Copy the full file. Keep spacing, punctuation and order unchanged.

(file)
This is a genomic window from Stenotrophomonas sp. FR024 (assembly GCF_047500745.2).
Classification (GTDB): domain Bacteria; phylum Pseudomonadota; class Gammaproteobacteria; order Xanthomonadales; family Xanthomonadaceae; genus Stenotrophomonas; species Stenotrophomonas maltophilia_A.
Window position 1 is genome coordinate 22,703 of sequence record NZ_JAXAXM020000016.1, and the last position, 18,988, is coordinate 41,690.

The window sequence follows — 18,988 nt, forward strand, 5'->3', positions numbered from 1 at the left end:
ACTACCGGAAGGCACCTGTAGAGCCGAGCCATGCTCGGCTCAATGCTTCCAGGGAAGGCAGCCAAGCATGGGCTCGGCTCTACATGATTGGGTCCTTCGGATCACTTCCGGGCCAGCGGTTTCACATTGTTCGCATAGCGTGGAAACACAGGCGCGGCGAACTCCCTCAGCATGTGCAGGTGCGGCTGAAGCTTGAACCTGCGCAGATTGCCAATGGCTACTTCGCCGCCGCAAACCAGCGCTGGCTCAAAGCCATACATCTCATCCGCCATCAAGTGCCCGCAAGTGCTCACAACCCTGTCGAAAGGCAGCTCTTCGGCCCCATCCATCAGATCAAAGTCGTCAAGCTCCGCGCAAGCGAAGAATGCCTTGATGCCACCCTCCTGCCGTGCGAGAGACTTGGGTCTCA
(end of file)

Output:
This is a genomic window from Stenotrophomonas sp. FR024 (assembly GCF_047500745.2).
Classification (GTDB): domain Bacteria; phylum Pseudomonadota; class Gammaproteobacteria; order Xanthomonadales; family Xanthomonadaceae; genus Stenotrophomonas; species Stenotrophomonas maltophilia_A.
Window position 1 is genome coordinate 22,703 of sequence record NZ_JAXAXM020000016.1, and the last position, 18,988, is coordinate 41,690.

The window sequence follows — 18,988 nt, forward strand, 5'->3', positions numbered from 1 at the left end:
ACTACCGGAAGGCACCTGTAGAGCCGAGCCATGCTCGGCTCAATGCTTCCAGGGAAGGCAGCCAAGCATGGGCTCGGCTCTACATGATTGGGTCCTTCGGATCACTTCCGGGCCAGCGGTTTCACATTGTTCGCATAGCGTGGAAACACAGGCGCGGCGAACTCCCTCAGCATGTGCAGGTGCGGCTGAAGCTTGAACCTGCGCAGATTGCCAATGGCTACTTCGCCGCCGCAAACCAGCGCTGGCTCAAAGCCATACATCTCATCCGCCATCAAGTGCCCGCAAGTGCTCACAACCCTGTCGAAAGGCAGCTCTTCGGCCCCATCCATCAGATCAAAGTCGTCAAGCTCCGCGCAAGCGAAGAATGCCTTGATGCCACCCTCCTGCCGTGCGAGAGACTTGGGTCTCA